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Emphatic Uses of Sí & Si

Did you know that the Spanish words  (usually meaning "yes") and si (usually meaning "if") also have special uses that are for emphatic purposes? Let's look at some examples.
 

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The word sí (yes) is used in a similar way to the repetition of the word "do" to express that someone indeed did something. For example, when someone says "you did not do it," one can reply, "I did do it." Well, in Spanish, you use the word  (the orthographic accent is important here) in a similar way: a declaration such as tú no lo hiciste (you did not do it) can be answered with yo  lo hice (I did do it).
 
Like the repetition of the word "do" in English, this use of sí has a purely emphatic effect. You could easily answer tú no lo hiciste (you did not do it) with a simple yo lo hice (I did it), but using yo sí lo hice (I did do it) is way more common. Let's look at some examples so you can learn how to throw in that emphatic  in conversation:

 

Ah claro, ahora lo entiendo hija, ¡qué torpe soy!

Oh, of course, now I do understand it, girl. How clumsy I am!

Caption 57, 75 minutos - Del campo a la mesa - Part 7

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The combination sí que is very common and is similar to the English phrase "does indeed”:

 

Traigo mi cargamento -La cintura de Shakira sí que tiene movimiento -De pura salsa

I bring my shipment -Shakira's waist does indeed have movement -Of pure salsa

Captions 48-49, Alberto Barros - Cargamento Colombiano - Part 1

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On the other hand, the word si (without the orthographic accent), commonly used in conditional clauses, can also be used to indicate that you are affirming something very emphatically. It's not always easy (or necessary) to translate it into English, but in the following examples we added "indeed”:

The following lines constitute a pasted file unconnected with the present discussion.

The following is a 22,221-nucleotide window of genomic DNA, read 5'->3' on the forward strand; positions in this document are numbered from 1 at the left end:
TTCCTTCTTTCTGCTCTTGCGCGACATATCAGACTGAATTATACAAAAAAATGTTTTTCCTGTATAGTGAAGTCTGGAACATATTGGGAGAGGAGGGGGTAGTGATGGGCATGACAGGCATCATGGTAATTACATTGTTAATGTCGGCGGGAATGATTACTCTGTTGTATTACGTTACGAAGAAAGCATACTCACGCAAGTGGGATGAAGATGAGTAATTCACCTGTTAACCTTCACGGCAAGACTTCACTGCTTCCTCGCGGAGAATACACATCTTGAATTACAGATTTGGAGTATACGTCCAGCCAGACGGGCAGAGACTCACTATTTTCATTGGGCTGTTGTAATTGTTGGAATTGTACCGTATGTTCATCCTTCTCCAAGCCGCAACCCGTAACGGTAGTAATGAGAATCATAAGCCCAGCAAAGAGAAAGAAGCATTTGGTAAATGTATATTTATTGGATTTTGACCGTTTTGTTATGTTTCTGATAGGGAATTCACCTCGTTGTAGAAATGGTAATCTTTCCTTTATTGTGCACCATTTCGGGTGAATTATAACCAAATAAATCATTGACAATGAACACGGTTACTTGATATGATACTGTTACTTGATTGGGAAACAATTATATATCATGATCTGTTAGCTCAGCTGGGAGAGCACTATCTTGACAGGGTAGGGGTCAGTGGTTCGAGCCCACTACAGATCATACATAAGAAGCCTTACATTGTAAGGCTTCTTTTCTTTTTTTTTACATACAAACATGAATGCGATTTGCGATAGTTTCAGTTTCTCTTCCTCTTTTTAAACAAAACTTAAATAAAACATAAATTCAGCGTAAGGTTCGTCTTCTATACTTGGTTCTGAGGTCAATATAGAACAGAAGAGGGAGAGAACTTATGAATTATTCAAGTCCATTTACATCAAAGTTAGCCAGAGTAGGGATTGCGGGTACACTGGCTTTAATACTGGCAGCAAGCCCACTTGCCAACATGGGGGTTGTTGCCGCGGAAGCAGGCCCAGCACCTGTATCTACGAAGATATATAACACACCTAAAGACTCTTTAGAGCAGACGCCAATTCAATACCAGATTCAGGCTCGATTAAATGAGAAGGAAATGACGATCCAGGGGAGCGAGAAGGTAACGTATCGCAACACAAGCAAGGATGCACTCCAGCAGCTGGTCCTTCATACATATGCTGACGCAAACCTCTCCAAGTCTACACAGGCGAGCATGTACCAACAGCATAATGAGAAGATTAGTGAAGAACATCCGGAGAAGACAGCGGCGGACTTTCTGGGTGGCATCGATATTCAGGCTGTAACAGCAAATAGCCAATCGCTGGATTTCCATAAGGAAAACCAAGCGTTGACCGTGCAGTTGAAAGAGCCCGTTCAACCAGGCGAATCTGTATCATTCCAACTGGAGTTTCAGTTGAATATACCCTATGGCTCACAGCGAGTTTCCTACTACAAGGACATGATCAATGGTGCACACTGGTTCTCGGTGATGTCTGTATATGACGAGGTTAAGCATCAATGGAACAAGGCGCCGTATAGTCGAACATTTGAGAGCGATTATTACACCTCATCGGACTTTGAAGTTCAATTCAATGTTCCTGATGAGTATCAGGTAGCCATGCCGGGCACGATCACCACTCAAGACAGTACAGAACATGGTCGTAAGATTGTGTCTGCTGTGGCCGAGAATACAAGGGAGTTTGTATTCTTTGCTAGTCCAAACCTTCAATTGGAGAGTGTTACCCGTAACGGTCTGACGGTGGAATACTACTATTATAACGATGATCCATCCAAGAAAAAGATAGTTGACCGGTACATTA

Te tengo que pedir un favor. ¡Sí, loco, otro más! Si estás para eso, ¿no?

I have to ask you a favor. Yes, dude, another one! That's [indeed] what you are for, right?

Captions 42-43, Muñeca Brava - 30 Revelaciones - Part 4

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In the following example, a more literal translation of si me encanta could be "indeed, I love it" or just "I do love it," but we used "I'd love to" (me encantaría in Spanish), which better suits the context:

 

Ah, cuando quieras, no, si me encanta. ¿Yo te di mi teléfono, no?

Oh, whenever you want, no, I'd love to. I gave you my phone [number], right?

Caption 62, Muñeca Brava - 2 Venganza - Part 3

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The word si as an emphatic affirmation is also commonly used to express a protest or to contradict someone. It could be translated as "but,” but it doesn't actually need a translation, as you can see in the following examples:

 

¿Cuál es tu burla? ¡Si tú estás igualita! ¡Si yo estoy más fresca que una lechuga!

What are you making fun of? [But] You are the same! [ButI'm fresher than a [head of] lettuce.

Captions 8-9, NPS No puede ser - 1 - El concurso - Part 6

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Si yo lo estoy diciendo hace rato ya, hombre.

But I've been saying it for a while already, man.

Caption 71, 75 minutos - Del campo a la mesa - Part 4

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